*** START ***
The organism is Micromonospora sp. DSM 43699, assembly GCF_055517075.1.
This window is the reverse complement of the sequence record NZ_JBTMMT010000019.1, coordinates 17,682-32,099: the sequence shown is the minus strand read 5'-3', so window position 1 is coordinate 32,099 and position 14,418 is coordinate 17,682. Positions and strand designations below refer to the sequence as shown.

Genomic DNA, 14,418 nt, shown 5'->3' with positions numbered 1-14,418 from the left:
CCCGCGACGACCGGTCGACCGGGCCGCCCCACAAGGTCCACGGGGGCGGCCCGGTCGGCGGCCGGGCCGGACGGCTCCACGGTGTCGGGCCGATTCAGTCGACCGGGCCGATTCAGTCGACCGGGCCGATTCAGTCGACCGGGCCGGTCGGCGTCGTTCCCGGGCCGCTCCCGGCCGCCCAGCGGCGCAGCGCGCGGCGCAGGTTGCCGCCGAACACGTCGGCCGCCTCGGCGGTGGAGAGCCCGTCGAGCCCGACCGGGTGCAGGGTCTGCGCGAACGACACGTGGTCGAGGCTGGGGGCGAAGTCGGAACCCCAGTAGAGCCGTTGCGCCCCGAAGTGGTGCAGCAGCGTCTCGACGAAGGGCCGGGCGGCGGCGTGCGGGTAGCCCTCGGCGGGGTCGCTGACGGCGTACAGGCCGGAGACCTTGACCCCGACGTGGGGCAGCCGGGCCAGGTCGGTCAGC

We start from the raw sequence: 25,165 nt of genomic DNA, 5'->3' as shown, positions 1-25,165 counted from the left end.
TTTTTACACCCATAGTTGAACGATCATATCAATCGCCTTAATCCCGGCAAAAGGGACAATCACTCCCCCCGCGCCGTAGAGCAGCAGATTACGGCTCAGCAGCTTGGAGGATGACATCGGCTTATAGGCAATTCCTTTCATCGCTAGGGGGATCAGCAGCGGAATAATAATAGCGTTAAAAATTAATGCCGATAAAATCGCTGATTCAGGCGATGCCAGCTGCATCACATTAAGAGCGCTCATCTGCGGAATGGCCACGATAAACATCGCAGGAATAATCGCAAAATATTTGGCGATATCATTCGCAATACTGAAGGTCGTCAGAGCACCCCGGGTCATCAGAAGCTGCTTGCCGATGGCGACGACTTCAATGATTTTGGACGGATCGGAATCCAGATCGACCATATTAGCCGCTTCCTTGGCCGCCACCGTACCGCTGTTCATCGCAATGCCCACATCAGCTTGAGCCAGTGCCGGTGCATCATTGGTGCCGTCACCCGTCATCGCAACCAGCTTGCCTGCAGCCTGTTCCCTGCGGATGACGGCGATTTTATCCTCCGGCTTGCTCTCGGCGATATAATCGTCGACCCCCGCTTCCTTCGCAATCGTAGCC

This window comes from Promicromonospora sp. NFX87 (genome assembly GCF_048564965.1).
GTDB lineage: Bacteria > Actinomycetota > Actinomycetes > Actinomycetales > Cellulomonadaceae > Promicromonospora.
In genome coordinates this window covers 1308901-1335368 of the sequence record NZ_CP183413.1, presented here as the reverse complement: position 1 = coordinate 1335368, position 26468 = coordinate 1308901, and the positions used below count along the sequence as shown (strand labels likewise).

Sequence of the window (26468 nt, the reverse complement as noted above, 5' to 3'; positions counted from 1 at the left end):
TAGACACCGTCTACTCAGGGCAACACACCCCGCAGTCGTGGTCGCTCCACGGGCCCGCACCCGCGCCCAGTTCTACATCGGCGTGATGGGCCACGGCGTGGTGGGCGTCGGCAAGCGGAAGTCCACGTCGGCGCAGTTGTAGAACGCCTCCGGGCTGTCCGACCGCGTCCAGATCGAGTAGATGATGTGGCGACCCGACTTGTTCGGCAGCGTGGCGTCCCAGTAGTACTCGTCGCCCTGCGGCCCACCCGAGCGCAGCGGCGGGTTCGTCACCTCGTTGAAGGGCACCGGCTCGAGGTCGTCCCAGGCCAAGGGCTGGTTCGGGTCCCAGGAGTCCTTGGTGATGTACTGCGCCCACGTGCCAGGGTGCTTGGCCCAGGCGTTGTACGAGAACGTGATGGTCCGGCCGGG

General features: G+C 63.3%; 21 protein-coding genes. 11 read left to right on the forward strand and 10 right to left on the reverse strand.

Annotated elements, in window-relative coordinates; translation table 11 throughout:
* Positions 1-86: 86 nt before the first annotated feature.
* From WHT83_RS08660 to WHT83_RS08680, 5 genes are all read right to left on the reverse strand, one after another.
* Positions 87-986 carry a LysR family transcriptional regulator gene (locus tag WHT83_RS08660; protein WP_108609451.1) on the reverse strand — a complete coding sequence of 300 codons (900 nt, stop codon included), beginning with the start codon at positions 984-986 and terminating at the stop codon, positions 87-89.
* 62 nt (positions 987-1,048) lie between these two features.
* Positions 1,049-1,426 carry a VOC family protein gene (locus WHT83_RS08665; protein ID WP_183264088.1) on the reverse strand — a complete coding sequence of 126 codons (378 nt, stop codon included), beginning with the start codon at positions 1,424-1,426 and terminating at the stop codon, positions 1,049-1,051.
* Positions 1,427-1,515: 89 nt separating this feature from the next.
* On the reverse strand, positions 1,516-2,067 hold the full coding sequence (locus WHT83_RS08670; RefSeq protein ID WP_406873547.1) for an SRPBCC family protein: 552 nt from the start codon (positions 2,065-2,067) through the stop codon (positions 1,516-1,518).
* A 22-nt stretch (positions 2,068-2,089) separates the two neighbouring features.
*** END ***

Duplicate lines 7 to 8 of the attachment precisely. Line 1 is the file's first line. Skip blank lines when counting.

This window comes from Promicromonospora sp. NFX87 (genome assembly GCF_048564965.1).
GTDB lineage: Bacteria > Actinomycetota > Actinomycetes > Actinomycetales > Cellulomonadaceae > Promicromonospora.